A large number of business owners are leery of home office deductions, concerned that these tax write-offs are more likely to encourage an IRS audit. The IRS claims there is no meat to this. In any case, follow the rules and you should have no concerns.
Active owners of a rental property may qualify for the home office deduction. The key to this deduction is the word “active”. The landlord must do more than simply receive and deposit rent checks every month. You will need to regularly spend substantial time maintaining properties and preparing them for rent as well as seeking new tenants.
So if you qualify as an active rental property owner, the next requirement is that the home office space is used exclusively to manage your rental business.
On top of these requirements, you must meet at least one of the following expectations:
1. Your home office is used as your principle place of business.
2. You have no other fixed location where you perform administrative and management activities.
3. You interact with tenants in this office space.
4. You use another structure on your property to conduct business.
After you have applied these threshold tests and determined that the work area in your home does in fact qualify for the home office deduction, you have to look into what kind of expenses are tax deductible. There are direct and indirect types of home office deductions. Direct expenses exclusively benefit the home office area of the home, expenses such as painting or cleaning. Indirect expenses benefit the entire home and must be apportioned out between the office area and the rest of the house. Mortgage interest, insurance, property taxes and utilities are typical examples of indirect expenses. Square footage is the common system of figuring out the proportion of the home office in relation to the entire house to come up with a percentage. A 2,000 square foot home with a 200 square foot home office area would mean 10% of the indirect expenses could be deducted as part of the home office deduction. You can also depreciate the house structure (not the value of the land) in the same percentage over 40 years. However, this may complicate matters if you sell the house.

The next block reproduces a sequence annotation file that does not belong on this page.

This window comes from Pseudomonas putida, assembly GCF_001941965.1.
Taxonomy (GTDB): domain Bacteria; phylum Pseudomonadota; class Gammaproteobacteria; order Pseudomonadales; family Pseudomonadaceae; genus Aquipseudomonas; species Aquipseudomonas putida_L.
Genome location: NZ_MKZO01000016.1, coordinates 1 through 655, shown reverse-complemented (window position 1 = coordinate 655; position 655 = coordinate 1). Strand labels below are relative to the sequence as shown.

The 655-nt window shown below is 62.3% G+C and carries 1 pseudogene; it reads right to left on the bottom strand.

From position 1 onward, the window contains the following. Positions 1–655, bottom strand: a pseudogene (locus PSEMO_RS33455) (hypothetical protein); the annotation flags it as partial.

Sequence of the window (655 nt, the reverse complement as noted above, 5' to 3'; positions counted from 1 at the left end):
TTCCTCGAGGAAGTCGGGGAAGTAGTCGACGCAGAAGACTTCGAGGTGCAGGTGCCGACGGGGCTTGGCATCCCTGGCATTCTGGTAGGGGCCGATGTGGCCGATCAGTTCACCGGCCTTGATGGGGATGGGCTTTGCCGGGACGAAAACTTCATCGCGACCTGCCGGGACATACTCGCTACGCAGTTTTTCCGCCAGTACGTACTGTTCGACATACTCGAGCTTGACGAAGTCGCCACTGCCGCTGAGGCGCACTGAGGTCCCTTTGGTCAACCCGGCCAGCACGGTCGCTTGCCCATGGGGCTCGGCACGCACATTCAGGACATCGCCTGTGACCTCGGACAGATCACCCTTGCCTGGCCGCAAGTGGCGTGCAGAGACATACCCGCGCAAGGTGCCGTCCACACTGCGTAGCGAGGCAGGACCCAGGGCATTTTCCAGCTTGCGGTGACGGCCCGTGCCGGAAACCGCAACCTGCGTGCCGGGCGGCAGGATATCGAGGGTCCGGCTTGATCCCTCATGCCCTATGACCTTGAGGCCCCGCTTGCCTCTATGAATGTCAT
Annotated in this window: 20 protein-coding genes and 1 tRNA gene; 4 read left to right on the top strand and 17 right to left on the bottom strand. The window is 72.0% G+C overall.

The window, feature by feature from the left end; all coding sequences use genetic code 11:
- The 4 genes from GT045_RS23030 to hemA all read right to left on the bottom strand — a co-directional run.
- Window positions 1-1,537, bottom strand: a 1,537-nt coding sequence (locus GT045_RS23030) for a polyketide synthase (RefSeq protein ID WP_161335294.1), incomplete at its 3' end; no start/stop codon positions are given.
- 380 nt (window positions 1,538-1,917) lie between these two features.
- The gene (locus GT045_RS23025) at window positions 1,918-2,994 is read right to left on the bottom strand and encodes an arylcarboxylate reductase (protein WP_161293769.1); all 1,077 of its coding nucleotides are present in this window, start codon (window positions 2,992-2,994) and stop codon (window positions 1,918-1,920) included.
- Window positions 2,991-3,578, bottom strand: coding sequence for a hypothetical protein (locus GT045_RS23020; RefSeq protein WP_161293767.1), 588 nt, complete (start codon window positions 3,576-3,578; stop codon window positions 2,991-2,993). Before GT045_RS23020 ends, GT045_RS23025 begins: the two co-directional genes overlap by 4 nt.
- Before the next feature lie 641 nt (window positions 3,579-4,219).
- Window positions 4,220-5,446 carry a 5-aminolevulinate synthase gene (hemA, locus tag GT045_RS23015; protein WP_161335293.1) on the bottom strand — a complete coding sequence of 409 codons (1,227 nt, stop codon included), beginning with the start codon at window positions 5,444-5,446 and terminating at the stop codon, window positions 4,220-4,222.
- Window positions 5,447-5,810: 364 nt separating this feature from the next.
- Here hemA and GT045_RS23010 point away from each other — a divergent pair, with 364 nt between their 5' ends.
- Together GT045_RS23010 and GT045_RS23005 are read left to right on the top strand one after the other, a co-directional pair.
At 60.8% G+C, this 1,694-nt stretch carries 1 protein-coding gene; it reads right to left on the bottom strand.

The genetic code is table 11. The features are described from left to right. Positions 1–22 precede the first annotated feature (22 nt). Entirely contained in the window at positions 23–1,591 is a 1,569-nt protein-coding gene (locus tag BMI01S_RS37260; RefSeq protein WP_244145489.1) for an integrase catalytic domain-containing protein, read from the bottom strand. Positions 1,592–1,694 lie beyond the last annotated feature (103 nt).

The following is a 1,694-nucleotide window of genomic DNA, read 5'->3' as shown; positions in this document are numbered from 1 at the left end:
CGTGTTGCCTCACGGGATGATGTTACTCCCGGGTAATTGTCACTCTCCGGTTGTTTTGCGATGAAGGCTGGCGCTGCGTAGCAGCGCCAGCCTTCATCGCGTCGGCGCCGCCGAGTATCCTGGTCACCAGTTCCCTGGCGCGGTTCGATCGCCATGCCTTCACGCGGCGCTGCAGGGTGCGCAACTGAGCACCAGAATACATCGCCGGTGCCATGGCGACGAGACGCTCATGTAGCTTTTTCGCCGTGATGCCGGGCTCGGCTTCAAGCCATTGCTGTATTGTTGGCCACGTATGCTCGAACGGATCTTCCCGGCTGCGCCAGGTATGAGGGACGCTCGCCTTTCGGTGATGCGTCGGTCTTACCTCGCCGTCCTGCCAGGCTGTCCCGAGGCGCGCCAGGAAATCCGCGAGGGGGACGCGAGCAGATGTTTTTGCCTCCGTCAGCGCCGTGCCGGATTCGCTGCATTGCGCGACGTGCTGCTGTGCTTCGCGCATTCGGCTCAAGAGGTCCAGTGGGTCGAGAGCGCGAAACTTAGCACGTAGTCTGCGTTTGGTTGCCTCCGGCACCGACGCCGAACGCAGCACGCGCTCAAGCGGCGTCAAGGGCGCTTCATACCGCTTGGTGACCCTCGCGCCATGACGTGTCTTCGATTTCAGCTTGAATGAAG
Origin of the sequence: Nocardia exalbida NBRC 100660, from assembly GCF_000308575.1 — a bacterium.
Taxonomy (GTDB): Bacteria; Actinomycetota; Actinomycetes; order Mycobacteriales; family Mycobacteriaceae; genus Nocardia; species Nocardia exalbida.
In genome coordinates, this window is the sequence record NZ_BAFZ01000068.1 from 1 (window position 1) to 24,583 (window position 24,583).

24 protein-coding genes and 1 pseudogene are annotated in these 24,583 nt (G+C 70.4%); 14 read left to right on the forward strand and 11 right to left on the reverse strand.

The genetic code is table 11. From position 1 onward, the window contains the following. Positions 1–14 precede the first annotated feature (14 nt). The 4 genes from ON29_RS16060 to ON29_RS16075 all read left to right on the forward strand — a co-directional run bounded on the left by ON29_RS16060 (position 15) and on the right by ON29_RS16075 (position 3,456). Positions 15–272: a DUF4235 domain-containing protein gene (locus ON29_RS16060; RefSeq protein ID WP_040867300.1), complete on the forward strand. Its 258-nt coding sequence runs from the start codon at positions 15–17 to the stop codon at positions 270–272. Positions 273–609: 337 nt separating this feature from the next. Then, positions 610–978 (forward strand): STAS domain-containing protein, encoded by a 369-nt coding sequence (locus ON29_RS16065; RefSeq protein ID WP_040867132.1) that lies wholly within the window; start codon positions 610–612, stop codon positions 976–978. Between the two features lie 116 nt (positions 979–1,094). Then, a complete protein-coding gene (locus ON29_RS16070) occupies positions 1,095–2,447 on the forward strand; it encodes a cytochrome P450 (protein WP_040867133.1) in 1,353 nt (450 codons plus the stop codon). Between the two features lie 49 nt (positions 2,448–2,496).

And you will want to ensure that you are keeping fastidious records in case there is an audit. You will need to be able to prove that you were entitled to any claimed tax deductions. A diagram and/or a photo will support your claim of square-footage ratios. It is wise to have your home office address listed on business cards, letter heads, or other forms of professional communication. And while using your home office to meet clients, it is wise to keep a log to keep track of meetings. You should keep relevant expense statements, such as utility bills, mortgage interest statements, insurance premium statements, property tax statements, and other appropriate expense statements.
This subject can get quite complex and the above is only intended to give you a basic understanding of the circumstances that would allow you to take advantage of the home office deduction.
Seattle Accountant+John Huddleston has written extensively on tax related subjects of interest to small business owners. He is a graduate of Washington State University and the University of Washington School of Law.
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